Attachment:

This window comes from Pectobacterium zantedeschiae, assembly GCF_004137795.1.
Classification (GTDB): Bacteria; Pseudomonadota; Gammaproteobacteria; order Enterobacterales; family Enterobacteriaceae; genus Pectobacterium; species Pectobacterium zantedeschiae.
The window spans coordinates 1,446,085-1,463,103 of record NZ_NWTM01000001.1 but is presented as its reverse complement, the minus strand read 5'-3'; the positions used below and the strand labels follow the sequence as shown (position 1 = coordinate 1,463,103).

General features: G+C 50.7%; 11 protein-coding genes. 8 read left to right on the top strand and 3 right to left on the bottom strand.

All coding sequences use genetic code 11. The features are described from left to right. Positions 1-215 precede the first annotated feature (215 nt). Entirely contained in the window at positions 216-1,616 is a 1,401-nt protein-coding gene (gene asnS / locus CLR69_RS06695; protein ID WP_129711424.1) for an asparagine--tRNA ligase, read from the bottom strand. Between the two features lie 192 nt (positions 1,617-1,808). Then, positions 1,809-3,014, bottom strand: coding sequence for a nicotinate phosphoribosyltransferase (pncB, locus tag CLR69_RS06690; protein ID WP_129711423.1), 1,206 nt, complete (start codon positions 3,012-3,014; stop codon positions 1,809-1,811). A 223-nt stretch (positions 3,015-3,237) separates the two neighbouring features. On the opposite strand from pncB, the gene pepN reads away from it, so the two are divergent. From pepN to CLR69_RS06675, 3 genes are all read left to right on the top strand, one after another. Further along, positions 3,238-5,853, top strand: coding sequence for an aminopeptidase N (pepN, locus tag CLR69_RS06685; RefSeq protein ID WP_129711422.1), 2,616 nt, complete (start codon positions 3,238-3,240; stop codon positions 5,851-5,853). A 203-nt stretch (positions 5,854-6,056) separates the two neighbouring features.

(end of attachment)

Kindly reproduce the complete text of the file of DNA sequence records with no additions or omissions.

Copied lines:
This window comes from Pectobacterium zantedeschiae, assembly GCF_004137795.1.
Classification (GTDB): Bacteria; Pseudomonadota; Gammaproteobacteria; order Enterobacterales; family Enterobacteriaceae; genus Pectobacterium; species Pectobacterium zantedeschiae.
The window spans coordinates 1,446,085-1,463,103 of record NZ_NWTM01000001.1 but is presented as its reverse complement, the minus strand read 5'-3'; the positions used below and the strand labels follow the sequence as shown (position 1 = coordinate 1,463,103).

General features: G+C 50.7%; 11 protein-coding genes. 8 read left to right on the top strand and 3 right to left on the bottom strand.

All coding sequences use genetic code 11. The features are described from left to right. Positions 1-215 precede the first annotated feature (215 nt). Entirely contained in the window at positions 216-1,616 is a 1,401-nt protein-coding gene (gene asnS / locus CLR69_RS06695; protein ID WP_129711424.1) for an asparagine--tRNA ligase, read from the bottom strand. Between the two features lie 192 nt (positions 1,617-1,808). Then, positions 1,809-3,014, bottom strand: coding sequence for a nicotinate phosphoribosyltransferase (pncB, locus tag CLR69_RS06690; protein ID WP_129711423.1), 1,206 nt, complete (start codon positions 3,012-3,014; stop codon positions 1,809-1,811). A 223-nt stretch (positions 3,015-3,237) separates the two neighbouring features. On the opposite strand from pncB, the gene pepN reads away from it, so the two are divergent. From pepN to CLR69_RS06675, 3 genes are all read left to right on the top strand, one after another. Further along, positions 3,238-5,853, top strand: coding sequence for an aminopeptidase N (pepN, locus tag CLR69_RS06685; RefSeq protein ID WP_129711422.1), 2,616 nt, complete (start codon positions 3,238-3,240; stop codon positions 5,851-5,853). A 203-nt stretch (positions 5,854-6,056) separates the two neighbouring features.